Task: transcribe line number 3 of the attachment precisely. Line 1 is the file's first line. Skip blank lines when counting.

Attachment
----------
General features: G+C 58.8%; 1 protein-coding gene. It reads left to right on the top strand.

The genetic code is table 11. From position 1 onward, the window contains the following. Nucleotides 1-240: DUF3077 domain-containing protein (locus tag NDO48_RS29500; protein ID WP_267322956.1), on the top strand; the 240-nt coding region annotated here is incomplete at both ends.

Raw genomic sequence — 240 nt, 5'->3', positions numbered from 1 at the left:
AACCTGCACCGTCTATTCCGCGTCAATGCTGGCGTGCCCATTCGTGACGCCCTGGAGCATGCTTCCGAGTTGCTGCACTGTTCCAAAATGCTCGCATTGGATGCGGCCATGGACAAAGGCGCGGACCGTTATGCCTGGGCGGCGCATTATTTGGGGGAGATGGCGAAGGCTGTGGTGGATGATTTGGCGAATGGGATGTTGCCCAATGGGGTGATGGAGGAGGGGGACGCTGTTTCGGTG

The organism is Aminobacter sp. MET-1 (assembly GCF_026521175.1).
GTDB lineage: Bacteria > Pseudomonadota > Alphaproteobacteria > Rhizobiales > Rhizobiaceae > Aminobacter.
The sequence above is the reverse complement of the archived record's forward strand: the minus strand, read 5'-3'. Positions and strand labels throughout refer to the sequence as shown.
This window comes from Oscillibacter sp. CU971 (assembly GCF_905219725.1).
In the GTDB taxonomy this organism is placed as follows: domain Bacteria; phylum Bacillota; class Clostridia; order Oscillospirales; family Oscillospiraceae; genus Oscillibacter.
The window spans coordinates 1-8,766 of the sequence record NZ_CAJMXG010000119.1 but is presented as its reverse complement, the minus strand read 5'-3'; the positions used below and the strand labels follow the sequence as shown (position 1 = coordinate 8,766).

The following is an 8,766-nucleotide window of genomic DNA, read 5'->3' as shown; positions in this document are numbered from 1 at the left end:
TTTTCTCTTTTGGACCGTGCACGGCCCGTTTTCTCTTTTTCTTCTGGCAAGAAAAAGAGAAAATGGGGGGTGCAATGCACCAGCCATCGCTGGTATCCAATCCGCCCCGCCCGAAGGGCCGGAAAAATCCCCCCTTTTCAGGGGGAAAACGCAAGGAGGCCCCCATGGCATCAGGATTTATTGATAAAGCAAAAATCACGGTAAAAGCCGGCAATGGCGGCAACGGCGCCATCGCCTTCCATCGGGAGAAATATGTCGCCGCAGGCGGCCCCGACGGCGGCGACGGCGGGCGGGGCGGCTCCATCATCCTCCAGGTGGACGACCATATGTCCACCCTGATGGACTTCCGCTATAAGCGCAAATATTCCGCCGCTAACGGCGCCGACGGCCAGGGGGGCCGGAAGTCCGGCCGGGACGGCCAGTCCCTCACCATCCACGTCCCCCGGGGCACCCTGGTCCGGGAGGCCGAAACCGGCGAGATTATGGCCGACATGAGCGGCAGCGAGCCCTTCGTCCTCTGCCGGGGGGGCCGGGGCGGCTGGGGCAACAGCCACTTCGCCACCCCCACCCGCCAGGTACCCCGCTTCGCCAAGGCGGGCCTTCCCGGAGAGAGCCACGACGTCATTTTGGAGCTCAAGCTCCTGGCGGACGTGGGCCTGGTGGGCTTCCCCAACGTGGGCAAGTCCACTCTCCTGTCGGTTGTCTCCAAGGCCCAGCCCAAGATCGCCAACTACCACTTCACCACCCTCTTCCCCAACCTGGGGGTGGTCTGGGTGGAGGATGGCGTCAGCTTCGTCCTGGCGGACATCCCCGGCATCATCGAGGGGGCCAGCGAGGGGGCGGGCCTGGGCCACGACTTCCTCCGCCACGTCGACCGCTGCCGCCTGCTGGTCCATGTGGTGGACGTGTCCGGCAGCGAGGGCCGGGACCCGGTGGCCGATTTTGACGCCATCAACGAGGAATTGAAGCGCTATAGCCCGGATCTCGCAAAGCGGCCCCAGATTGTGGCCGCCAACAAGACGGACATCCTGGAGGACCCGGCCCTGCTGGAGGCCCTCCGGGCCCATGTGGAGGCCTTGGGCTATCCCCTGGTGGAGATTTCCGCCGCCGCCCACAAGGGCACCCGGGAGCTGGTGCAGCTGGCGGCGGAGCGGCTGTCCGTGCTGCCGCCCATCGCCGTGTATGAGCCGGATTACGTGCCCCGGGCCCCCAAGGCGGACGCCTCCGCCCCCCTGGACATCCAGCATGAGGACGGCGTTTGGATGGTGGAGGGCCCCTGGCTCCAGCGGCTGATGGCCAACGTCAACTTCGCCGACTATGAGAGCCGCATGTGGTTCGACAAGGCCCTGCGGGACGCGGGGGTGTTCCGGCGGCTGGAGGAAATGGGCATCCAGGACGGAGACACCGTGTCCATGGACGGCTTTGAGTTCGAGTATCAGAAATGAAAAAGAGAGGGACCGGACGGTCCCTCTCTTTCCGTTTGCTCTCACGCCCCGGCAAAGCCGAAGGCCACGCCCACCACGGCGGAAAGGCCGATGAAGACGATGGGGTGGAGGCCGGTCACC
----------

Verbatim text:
Raw genomic sequence — 240 nt, 5'->3', positions numbered from 1 at the left: